The Female Lead

Solidarity is How We Change The World

By Leana, Maryam and Rahimah (Mulberry School)

The first ‘Partnership of Equals’ conference, organised by the Mulberry Schools Trust, took place at the Queen Elizabeth II Conference Centre on Friday 12th October 2018. Over 400 students from schools across London and around England came together to discuss topics which affect us. In particular, we discussed gender inequality, with the expressive arts as a key focus.

The day began with a discussion between Grayson Perry and Jude Kelly which opened up the conversation about gender equality and gender identity. As Grayson Perry identifies as a transvestite he was able to share his experience on how gender stereotypes affect his daily life and others like him. This inspired us to explore the challenges we face in relation to our gender identities and sexuality.

Following this we explored gender in dance, helped by a panel which included choreographer Matthew Bourne. The conversation got us thinking about gender inclusion and cultural diversity in the performing arts. The afternoon was dedicated to the exploration of gender in Shakespeare’s plays and we had the chance to watch an open rehearsal led by Director Carrie Cracknell as well as engage with a panel of actors and directors about gender in theatre. We learned acting should be based upon character interpretation and not stereotypes. One participant said ‘’I learnt how gender inequality affects the arts and how important it is to be aware of this’’. Edwina Dunn, Founder of the Female Lead, then explained her work as an advocate for female role models and shared the stories of many inspirational women. The final keynote speaker, Baroness Shami Chakrabarti, gave a meaningful speech to close the conference, which inspired us to take action for gender equality.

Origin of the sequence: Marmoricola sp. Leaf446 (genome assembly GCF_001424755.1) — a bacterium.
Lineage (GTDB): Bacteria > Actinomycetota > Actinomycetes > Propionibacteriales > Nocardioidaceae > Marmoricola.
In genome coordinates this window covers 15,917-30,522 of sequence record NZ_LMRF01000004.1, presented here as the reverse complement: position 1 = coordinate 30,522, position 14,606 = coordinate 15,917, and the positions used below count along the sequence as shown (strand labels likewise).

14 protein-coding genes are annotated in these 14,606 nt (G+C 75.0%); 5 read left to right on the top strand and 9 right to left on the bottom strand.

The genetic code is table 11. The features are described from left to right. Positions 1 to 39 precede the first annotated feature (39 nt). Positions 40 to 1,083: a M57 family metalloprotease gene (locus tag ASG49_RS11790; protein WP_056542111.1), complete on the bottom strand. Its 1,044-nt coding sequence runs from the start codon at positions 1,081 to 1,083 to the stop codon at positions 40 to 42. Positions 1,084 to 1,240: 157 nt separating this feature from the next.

The conference included many opportunities for students to share their talents. These included a dance performance which challenged the roles of gender by the outstanding students from Mulberry School for Girls and Heston Community School, as well as a thoughtful Shakespeare performance by Mulberry Academy Shoreditch. Prior to the conference, we were given the opportunity to write poems and enter them into a competition which was judged by a specialist panel. All the poems were published in an anthology, ‘Letters to our Daughters’ and the winning students performed their poems at the conference (please see below for the winning poem). 

Students said they learned that “solidarity is how we change the world” and that the conference inspired them to “break gender stereotypes”. The message of the conference is still being spread by our Year 10 Partnership of Equals leadership group who are launching campaigns to promote gender equality through assemblies, displays and surveys.

The day sparked conversation about gender equality between young people from across the country. It had a large impact on us and developed our understanding of these issues. We are very proud of our peers for their amazing contributions to the day. We would also like to thank the Mulberry teachers and staff for supporting us. We hope this conference will inspire a future in which we can enjoy a true ‘Partnership of Equals’ between all genders.

 

Our women should be praised for the courage they have shown. Our women should be mechanics and doctors if that is what they aspire to be.

A WORLD WORTH THE WHILE

There could be freedom for us all to do what we love.
There could be a life worth living if we never give it up.
There could be beauty in the struggle if we open our eyes.
There could be a world full of truth if we never believed the lies.

Our women should be praised for the courage they have shown.
Our women should be held up high because of how much they have grown.
Our women should be mechanics and doctors if that is what they aspire to be.
Our women should be able to live in a world full of freedom and joy
and that is a world that we should be happy to see.

A world full of dreams and hopes for our future women is what we should be fighting for.
A world where our future is full of educated women, no matter how rich or poor.
A world that is not blind to the strength of a woman
that has a heart of a lioness with no show of fear.
A world that is not deaf to the voices of the women with passion which they never want to hear.

We are no longer locked up in the shadows, so here comes the light.
We are no longer afraid to stand up for what we believe is right.
We are no longer living in misery, so you can watch us smile.
We are standing together as one for all and all for one, so we can make
A world worth the while.

Syed, student at Mulberry UTC